Important note #2: If you exceed the annual $13,000 exclusion in any year, you do have to file a gift tax return (Form 709), even if you don’t have to pay any tax.

If you do end up exhausting your entire unified credit, the tax rates on the taxable amount of your transfer can be found in the instructions to Form 709.

How about an Example?

Raymond is an unmarried taxpayer. He’s never made any taxable gifts before. In 2011, he makes the following gifts:

  • $80,000 to the American Red Cross,
  • $10,000 to his nephew, and
  • $20,000 to his niece.

How much gift tax will Raymond have to pay? Zero.

  • Raymond’s gift to the Red Cross isn’t taxable because it’s a gift to a qualifying charitable organization.
  • Raymond’s gift to his nephew isn’t taxable because it’s less than the $13,000 annual per-recipient exclusion amount.
  • $7,000 (that is, $20,000 — $13,000 annual exclusion) of Raymond’s gift to his niece will be taxable. But Raymond will not have to pay any gift tax because of his $5,000,000 lifetime exclusion amount. After this year, his remaining exclusion amount will be $4,993,000 (or $5,000,000 — $7,000).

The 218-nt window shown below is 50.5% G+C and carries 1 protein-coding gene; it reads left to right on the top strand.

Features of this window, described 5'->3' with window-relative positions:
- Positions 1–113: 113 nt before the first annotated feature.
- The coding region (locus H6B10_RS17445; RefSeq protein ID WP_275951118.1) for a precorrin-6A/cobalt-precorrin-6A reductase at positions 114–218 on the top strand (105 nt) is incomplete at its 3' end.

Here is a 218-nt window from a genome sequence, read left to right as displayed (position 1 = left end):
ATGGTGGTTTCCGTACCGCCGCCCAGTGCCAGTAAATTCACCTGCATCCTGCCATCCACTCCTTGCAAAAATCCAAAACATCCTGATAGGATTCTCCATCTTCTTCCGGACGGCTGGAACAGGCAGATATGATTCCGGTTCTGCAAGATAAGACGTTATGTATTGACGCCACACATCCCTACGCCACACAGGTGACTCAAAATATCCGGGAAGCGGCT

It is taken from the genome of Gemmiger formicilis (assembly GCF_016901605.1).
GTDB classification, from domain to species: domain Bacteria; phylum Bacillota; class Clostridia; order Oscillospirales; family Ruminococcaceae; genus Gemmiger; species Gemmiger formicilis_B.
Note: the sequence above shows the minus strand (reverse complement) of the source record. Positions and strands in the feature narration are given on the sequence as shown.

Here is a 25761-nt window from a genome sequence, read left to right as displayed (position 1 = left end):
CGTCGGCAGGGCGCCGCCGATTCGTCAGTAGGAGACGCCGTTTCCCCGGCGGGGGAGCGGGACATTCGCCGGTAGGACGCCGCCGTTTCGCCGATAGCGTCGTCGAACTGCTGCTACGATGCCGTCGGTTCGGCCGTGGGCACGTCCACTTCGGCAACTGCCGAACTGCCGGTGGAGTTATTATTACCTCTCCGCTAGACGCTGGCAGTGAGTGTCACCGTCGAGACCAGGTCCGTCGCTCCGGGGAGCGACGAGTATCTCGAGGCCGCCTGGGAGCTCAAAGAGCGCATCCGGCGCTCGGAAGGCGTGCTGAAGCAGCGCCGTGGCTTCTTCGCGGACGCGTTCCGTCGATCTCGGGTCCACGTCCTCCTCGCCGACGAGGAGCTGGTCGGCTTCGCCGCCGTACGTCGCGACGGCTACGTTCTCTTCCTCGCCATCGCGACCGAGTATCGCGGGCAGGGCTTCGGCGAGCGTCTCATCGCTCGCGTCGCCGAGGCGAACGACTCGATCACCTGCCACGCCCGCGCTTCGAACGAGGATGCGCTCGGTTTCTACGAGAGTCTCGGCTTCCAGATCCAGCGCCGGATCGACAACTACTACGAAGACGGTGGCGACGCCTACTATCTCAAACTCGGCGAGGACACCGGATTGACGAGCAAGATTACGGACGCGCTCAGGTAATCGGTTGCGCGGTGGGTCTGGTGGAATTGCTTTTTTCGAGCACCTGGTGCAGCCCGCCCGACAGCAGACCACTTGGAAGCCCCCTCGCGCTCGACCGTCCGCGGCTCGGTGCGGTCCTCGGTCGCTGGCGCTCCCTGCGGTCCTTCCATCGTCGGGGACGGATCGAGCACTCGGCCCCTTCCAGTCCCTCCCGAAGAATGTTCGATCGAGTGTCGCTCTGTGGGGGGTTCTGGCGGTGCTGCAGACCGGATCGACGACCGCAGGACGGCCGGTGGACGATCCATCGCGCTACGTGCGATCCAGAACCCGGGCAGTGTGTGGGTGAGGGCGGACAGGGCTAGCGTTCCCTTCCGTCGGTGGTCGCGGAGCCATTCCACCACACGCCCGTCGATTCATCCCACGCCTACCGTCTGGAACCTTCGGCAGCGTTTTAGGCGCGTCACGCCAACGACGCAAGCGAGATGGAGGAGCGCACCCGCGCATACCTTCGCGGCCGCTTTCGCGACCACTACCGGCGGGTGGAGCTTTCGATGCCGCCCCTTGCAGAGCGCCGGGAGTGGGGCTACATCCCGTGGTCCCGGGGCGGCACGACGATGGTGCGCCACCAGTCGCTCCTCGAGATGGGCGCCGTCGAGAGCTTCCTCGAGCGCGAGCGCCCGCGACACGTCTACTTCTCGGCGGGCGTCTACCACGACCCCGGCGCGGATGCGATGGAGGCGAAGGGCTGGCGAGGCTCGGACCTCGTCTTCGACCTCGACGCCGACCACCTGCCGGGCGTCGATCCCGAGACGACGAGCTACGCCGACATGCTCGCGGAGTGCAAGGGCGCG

Note, however, that Raymond will have to file a gift tax return for the year because the gift to his niece exceeded the annual $13,000 exclusion.

Generation-Skipping Transfer Tax

If you make a gift to somebody two or more generations below you (e.g., your grandchild), the transfer could be subject to the generation-skipping transfer tax, which is a separate tax in addition to the gift tax. But, like the gift tax, it comes with a large lifetime exemption (currently $5,000,000) that you’d have to exhaust before owing any actual tax.

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Comments

  1. Would anything change if the gift is coming from overseas from parents (non us citizens) to their son/daughter? Does the receiver have to pay any taxes in the US?

  2. Hi Jay.

    My understanding is that, no, the recipient does not have to pay any tax. But, depending on the country from which the gift is coming and whether or not the US has a tax treaty with that country, the donor may have to pay tax on the gift.

    To be clear though, my knowledge of tax issues drops off sharply once international considerations come into play. So I’m not 100% certain about this.

  3. Thats ok. Thats good enough info.Thanks for your time.